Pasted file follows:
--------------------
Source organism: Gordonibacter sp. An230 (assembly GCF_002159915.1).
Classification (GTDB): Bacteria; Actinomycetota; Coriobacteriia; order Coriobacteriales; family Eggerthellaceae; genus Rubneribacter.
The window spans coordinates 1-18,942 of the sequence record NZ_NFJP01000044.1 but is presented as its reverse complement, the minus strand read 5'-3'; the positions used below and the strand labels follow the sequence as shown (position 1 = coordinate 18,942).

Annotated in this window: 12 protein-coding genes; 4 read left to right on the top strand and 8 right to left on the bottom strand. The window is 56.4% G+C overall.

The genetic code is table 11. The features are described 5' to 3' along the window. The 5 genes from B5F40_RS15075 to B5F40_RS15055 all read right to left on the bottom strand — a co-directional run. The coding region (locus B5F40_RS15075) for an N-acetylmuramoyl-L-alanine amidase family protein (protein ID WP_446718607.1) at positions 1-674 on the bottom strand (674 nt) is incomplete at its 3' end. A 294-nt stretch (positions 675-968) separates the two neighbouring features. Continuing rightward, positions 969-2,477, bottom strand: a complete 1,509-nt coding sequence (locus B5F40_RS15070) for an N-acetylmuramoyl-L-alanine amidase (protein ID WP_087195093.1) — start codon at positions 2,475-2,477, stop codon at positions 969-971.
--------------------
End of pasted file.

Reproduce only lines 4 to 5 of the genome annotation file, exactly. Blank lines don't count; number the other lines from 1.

Annotated in this window: 12 protein-coding genes; 4 read left to right on the top strand and 8 right to left on the bottom strand. The window is 56.4% G+C overall.

The genetic code is table 11. The features are described 5' to 3' along the window. The 5 genes from B5F40_RS15075 to B5F40_RS15055 all read right to left on the bottom strand — a co-directional run. The coding region (locus B5F40_RS15075) for an N-acetylmuramoyl-L-alanine amidase family protein (protein ID WP_446718607.1) at positions 1-674 on the bottom strand (674 nt) is incomplete at its 3' end. A 294-nt stretch (positions 675-968) separates the two neighbouring features. Continuing rightward, positions 969-2,477, bottom strand: a complete 1,509-nt coding sequence (locus B5F40_RS15070) for an N-acetylmuramoyl-L-alanine amidase (protein ID WP_087195093.1) — start codon at positions 2,475-2,477, stop codon at positions 969-971.